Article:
• Sandy

    I have a huge Beanie Baby collection, all bought when they were first popular. People always said what a great investment it would be but I just bought them because I liked them. Good thing, because you can never really make money from them anymore. Rule of thumb: When buying a “collectible”, only buy if you really like the item. Don’t buy because you expect to send your kids to college off them money you’ll make from them!

  • Tony James

    “The bears were first released in 1997…after the former future queen died in a tragic paparazzi-fueled car accident in Paris.”
    FYI, Diana would never have become queen. “Queen consort”, maybe, but never queen in her own right.

  • Darr Sandberg

    It is interesting that the company that made the bears, deliberately creating a market based on speculation, making themselves 6 billion, now asserts that the bear isn’t worth much at all.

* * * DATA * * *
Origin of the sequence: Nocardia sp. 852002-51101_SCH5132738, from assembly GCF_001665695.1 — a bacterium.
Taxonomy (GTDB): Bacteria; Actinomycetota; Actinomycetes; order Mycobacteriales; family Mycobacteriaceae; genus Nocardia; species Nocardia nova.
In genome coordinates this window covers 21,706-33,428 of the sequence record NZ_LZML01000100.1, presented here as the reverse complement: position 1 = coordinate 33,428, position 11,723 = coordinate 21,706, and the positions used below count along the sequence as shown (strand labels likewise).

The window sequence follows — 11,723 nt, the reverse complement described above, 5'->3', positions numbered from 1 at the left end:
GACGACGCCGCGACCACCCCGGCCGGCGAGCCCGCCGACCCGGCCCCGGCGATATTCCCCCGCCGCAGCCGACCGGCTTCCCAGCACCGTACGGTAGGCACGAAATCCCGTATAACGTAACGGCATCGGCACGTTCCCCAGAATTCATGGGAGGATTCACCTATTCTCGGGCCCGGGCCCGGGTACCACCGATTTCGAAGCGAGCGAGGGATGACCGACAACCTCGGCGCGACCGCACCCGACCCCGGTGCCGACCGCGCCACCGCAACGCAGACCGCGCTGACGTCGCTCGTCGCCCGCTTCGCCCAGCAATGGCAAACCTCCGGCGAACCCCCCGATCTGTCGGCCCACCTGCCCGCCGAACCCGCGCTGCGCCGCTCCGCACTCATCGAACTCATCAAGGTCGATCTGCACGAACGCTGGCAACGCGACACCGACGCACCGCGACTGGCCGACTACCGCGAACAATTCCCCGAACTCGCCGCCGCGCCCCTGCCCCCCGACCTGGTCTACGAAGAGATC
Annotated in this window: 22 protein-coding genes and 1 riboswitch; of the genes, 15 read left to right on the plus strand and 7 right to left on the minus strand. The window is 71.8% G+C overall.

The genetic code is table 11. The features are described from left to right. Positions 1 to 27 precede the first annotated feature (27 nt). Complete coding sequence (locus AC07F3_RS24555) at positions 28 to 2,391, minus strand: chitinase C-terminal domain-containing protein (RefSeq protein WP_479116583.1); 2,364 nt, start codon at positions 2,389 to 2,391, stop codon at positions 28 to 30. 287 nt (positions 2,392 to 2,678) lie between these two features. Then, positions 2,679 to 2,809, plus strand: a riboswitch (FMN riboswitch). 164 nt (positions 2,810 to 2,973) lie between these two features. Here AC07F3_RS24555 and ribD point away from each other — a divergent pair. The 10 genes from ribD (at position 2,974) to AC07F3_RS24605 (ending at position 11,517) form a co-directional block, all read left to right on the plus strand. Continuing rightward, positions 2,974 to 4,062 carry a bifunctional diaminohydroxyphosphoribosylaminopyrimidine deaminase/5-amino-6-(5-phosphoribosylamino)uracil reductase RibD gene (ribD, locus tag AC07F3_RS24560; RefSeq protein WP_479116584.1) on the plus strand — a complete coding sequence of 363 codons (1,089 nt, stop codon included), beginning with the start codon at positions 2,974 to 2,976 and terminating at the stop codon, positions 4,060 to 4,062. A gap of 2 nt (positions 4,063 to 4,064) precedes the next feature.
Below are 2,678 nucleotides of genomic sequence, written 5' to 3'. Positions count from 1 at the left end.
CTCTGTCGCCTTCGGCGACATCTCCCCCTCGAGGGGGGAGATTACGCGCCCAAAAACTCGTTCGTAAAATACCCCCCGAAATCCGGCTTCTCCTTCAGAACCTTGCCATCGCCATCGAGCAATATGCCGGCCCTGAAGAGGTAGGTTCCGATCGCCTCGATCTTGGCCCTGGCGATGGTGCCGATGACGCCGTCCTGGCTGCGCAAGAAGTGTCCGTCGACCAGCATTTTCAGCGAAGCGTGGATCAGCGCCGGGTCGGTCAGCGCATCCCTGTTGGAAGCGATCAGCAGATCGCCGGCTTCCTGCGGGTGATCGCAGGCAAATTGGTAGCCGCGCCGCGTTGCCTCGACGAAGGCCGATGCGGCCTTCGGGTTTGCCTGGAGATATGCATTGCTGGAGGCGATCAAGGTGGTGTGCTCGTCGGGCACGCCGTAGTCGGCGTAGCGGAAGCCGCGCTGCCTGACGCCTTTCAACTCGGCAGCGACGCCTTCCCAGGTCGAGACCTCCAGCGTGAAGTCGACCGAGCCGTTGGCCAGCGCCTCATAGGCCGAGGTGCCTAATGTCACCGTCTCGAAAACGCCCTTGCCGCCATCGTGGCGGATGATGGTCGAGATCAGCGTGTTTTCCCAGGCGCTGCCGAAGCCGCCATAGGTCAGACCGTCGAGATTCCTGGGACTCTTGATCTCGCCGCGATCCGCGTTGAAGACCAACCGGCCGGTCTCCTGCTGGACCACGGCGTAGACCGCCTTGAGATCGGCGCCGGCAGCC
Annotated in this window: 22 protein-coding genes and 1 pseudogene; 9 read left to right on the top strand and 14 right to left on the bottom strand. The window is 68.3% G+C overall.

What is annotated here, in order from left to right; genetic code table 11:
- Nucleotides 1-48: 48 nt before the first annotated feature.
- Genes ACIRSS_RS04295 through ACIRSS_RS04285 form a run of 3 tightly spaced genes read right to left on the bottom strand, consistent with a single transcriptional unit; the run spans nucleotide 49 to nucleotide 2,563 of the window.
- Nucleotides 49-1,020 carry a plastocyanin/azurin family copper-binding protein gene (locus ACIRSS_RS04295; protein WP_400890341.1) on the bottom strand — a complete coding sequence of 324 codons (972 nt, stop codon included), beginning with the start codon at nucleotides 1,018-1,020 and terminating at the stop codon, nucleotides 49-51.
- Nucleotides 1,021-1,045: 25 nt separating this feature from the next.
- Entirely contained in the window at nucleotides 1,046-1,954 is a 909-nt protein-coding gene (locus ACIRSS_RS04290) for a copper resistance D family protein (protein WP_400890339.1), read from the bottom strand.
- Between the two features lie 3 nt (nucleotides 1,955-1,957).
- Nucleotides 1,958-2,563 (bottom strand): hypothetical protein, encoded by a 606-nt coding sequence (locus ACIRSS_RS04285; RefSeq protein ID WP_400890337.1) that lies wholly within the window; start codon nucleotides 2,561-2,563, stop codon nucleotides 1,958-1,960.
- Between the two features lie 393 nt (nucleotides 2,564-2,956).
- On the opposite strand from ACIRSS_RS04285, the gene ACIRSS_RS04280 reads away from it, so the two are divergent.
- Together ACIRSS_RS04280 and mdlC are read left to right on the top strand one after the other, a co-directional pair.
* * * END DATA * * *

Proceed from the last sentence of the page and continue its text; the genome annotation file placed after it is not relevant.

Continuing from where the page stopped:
It may not be illegal, but certainly, the whole business was deeply immoral.

    • Nope

      News and information about Ty collectibles
      (published by collectors for collectors)

      Tycollector is not run by the company.

  • Jacob Wilson

    When you write an article that deals with the conversion of two different types of currency, try to at least get CLOSE to the actual value. The current comparison of dollar to euro is 0.93 (US) to 1 (Euro).

    • Ian Bain

      The prices quoted in the article are not in Euros but in British Pounds and the conversion is accurate.

  • Margaret

    Like Bernie said. Something is only worth what someone is willing to pay for. I’ve seen bags of beanie babies at resale stores going for only a few dollars. When they were popular I worked with someone who spent all her days off driving around all Wisconsin looking for a “certain” beanie baby. I’ve also seen them at flea markets for about 50 cents a piece. “I’m going to be able to retire early, from all the money I’m going to make selling these”. I had a friend that actually said that,. Last time I talked to her, none have been bought and she still had the whole collection still insisting she was going to get rich from that.